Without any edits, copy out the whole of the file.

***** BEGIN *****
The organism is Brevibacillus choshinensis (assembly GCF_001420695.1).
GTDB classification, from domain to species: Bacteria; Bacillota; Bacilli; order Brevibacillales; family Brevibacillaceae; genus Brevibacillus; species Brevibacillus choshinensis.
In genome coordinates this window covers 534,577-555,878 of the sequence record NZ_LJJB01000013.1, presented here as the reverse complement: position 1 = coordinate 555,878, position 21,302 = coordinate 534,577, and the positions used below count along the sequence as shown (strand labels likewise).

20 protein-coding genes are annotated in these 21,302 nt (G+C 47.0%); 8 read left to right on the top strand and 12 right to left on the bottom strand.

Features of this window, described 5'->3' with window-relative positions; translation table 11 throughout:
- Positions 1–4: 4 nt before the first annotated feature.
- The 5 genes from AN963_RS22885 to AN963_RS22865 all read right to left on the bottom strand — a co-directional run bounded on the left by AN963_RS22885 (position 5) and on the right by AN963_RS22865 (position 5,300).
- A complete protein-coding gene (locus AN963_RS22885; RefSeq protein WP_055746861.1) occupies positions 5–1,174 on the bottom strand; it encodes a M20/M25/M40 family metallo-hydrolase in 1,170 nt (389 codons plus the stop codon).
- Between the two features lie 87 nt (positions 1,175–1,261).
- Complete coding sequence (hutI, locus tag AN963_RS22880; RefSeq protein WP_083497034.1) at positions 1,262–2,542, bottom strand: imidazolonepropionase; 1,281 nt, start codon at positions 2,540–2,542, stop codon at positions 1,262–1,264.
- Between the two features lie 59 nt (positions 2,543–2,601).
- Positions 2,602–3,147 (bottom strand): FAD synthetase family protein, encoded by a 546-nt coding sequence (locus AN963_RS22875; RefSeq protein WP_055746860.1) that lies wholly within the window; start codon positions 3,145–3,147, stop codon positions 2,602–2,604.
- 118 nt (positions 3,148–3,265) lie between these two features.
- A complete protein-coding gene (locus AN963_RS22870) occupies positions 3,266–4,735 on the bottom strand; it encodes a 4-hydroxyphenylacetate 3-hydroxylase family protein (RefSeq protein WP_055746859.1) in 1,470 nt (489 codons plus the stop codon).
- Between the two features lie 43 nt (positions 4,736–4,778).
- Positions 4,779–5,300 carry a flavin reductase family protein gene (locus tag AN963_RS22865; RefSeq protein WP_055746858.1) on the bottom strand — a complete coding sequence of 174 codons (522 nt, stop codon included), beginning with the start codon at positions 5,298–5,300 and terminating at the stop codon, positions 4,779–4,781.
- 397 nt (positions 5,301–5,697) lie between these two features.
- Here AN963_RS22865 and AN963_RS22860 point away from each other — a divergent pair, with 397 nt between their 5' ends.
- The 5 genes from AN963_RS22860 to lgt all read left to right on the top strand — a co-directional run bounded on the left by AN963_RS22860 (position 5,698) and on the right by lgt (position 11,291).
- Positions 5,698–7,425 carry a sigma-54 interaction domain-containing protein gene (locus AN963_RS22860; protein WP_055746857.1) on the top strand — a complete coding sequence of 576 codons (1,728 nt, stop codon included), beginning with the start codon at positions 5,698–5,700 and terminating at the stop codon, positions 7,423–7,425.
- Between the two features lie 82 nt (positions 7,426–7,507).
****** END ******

The organism is Brevibacillus choshinensis (assembly GCF_001420695.1).
GTDB classification, from domain to species: Bacteria; Bacillota; Bacilli; order Brevibacillales; family Brevibacillaceae; genus Brevibacillus; species Brevibacillus choshinensis.
In genome coordinates this window covers 534,577-555,878 of the sequence record NZ_LJJB01000013.1, presented here as the reverse complement: position 1 = coordinate 555,878, position 21,302 = coordinate 534,577, and the positions used below count along the sequence as shown (strand labels likewise).

20 protein-coding genes are annotated in these 21,302 nt (G+C 47.0%); 8 read left to right on the top strand and 12 right to left on the bottom strand.

Features of this window, described 5'->3' with window-relative positions; translation table 11 throughout:
- Positions 1–4: 4 nt before the first annotated feature.
- The 5 genes from AN963_RS22885 to AN963_RS22865 all read right to left on the bottom strand — a co-directional run bounded on the left by AN963_RS22885 (position 5) and on the right by AN963_RS22865 (position 5,300).
- A complete protein-coding gene (locus AN963_RS22885; RefSeq protein WP_055746861.1) occupies positions 5–1,174 on the bottom strand; it encodes a M20/M25/M40 family metallo-hydrolase in 1,170 nt (389 codons plus the stop codon).
- Between the two features lie 87 nt (positions 1,175–1,261).
- Complete coding sequence (hutI, locus tag AN963_RS22880; RefSeq protein WP_083497034.1) at positions 1,262–2,542, bottom strand: imidazolonepropionase; 1,281 nt, start codon at positions 2,540–2,542, stop codon at positions 1,262–1,264.
- Between the two features lie 59 nt (positions 2,543–2,601).
- Positions 2,602–3,147 (bottom strand): FAD synthetase family protein, encoded by a 546-nt coding sequence (locus AN963_RS22875; RefSeq protein WP_055746860.1) that lies wholly within the window; start codon positions 3,145–3,147, stop codon positions 2,602–2,604.
- 118 nt (positions 3,148–3,265) lie between these two features.
- A complete protein-coding gene (locus AN963_RS22870) occupies positions 3,266–4,735 on the bottom strand; it encodes a 4-hydroxyphenylacetate 3-hydroxylase family protein (RefSeq protein WP_055746859.1) in 1,470 nt (489 codons plus the stop codon).
- Between the two features lie 43 nt (positions 4,736–4,778).
- Positions 4,779–5,300 carry a flavin reductase family protein gene (locus tag AN963_RS22865; RefSeq protein WP_055746858.1) on the bottom strand — a complete coding sequence of 174 codons (522 nt, stop codon included), beginning with the start codon at positions 5,298–5,300 and terminating at the stop codon, positions 4,779–4,781.
- 397 nt (positions 5,301–5,697) lie between these two features.
- Here AN963_RS22865 and AN963_RS22860 point away from each other — a divergent pair, with 397 nt between their 5' ends.
- The 5 genes from AN963_RS22860 to lgt all read left to right on the top strand — a co-directional run bounded on the left by AN963_RS22860 (position 5,698) and on the right by lgt (position 11,291).
- Positions 5,698–7,425 carry a sigma-54 interaction domain-containing protein gene (locus AN963_RS22860; protein WP_055746857.1) on the top strand — a complete coding sequence of 576 codons (1,728 nt, stop codon included), beginning with the start codon at positions 5,698–5,700 and terminating at the stop codon, positions 7,423–7,425.
- Between the two features lie 82 nt (positions 7,426–7,507).